Dr. Paul Auerbach is the world's leading outdoor health expert. His blog offers tips on outdoor safety and advice on how to handle wilderness emergencies.See all posts »
Snake Bites: Questions About Venom and Antivenom Serums
A reader asks: “Do all hospitals have antivenom serums? Also, is it true that sucking out the venom from the wound of a snake bite prevents poisoning?”
With regard to hospitals in North America, some hospitals stock antivenom products in their pharmacies, but most do not. The hospitals that tend to have the antivenoms are those in locations where snake bites are more commonly seen, such as the southwestern U.S. On occasion, antivenom is stored in locations (e.g., zoos) where snakes are housed for display. In the event that someone is bitten by a venomous snake and requires antivenom, the treating physician can locate antivenom by calling a regional poison control center for assistance. In the United States, assistance in finding antivenom can be obtained 24 hours a day from the University of Arizona Poison and Drug Information Center (telephone: 520-626-6016).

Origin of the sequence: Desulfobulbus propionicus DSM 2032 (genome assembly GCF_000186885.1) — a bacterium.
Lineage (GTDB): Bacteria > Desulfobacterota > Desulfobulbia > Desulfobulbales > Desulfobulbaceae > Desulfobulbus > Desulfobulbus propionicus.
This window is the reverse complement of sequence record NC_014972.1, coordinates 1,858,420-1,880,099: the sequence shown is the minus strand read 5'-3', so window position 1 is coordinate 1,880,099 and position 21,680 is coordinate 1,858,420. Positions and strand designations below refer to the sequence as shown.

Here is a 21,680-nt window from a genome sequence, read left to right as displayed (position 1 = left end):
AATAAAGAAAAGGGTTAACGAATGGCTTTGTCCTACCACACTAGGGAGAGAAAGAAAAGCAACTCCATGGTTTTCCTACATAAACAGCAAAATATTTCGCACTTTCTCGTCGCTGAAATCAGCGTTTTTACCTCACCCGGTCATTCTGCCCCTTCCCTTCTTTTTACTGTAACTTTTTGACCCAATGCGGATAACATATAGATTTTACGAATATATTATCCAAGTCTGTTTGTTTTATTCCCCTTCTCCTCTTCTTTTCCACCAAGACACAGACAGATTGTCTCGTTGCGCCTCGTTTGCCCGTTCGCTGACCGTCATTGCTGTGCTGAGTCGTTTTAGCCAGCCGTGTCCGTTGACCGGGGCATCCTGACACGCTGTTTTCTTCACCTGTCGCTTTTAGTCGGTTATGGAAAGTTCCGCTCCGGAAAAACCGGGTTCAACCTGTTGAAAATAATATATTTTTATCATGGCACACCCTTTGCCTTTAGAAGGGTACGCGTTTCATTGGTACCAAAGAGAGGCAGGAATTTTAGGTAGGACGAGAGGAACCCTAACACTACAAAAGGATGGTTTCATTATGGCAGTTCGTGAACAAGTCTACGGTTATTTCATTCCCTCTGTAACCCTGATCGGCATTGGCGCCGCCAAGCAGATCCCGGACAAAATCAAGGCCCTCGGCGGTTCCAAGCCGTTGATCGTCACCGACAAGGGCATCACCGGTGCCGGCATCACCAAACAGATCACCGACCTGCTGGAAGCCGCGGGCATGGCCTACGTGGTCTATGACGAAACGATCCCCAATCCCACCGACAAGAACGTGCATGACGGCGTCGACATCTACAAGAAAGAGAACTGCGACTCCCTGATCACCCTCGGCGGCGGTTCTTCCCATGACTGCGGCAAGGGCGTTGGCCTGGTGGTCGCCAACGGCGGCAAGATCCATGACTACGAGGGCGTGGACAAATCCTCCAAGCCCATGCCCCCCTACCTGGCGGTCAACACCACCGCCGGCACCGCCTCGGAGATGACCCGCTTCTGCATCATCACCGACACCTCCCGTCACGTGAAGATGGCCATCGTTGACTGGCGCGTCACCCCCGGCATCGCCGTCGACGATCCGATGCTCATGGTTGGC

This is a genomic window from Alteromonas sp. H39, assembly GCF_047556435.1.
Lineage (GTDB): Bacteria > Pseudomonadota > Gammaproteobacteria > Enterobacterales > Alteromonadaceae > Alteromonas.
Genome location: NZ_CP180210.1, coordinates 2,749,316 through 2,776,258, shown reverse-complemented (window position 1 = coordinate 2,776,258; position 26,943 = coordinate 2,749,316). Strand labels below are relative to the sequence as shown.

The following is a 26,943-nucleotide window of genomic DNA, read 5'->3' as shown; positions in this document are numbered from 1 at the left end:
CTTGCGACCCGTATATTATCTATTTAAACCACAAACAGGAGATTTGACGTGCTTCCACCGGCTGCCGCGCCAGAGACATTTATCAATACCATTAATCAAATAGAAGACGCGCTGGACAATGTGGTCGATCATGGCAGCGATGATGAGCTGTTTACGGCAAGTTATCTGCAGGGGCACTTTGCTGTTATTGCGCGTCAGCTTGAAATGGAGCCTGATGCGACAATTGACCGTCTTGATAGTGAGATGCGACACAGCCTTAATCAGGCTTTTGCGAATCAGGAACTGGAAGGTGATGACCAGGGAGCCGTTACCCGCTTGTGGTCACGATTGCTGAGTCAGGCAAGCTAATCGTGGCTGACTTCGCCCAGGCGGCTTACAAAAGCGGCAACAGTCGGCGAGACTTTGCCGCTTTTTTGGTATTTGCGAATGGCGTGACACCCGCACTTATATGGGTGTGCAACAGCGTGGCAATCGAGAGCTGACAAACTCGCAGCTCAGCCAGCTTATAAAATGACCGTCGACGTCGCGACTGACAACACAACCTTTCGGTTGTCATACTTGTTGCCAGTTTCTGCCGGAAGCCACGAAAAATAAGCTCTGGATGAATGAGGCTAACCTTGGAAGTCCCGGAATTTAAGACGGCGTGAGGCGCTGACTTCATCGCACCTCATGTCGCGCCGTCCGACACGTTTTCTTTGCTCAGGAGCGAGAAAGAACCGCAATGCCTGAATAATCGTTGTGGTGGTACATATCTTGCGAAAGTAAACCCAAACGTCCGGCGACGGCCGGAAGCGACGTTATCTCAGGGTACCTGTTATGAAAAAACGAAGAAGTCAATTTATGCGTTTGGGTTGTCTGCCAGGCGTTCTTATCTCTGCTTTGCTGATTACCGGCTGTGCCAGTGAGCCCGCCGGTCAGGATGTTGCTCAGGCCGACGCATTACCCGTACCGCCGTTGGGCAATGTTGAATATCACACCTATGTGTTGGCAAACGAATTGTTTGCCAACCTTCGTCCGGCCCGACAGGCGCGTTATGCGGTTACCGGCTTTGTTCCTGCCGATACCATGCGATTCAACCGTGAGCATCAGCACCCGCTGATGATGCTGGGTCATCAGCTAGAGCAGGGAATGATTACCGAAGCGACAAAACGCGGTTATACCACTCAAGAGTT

There is no good evidence that sucking out the venom from the wound of a snake bite prevents poisoning. This includes using suction from one’s mouth or a mechanical device. Although many items, such as rubber suction cups, plastic extraction devices, electrical stun guns, and other gadgets have been recommended at one time or another to either remove venom or to neutralize its effects, none of these has been proven to be of any benefit. Furthermore, if their application causes the victim to delay in seeking definitive medical care (e.g., antivenom if needed), they can actually be harmful. The current recommendations from snake bite experts do not advocate using suction as a method to minimize or prevent the effects of a snake bite.
photo by Sherman Minton
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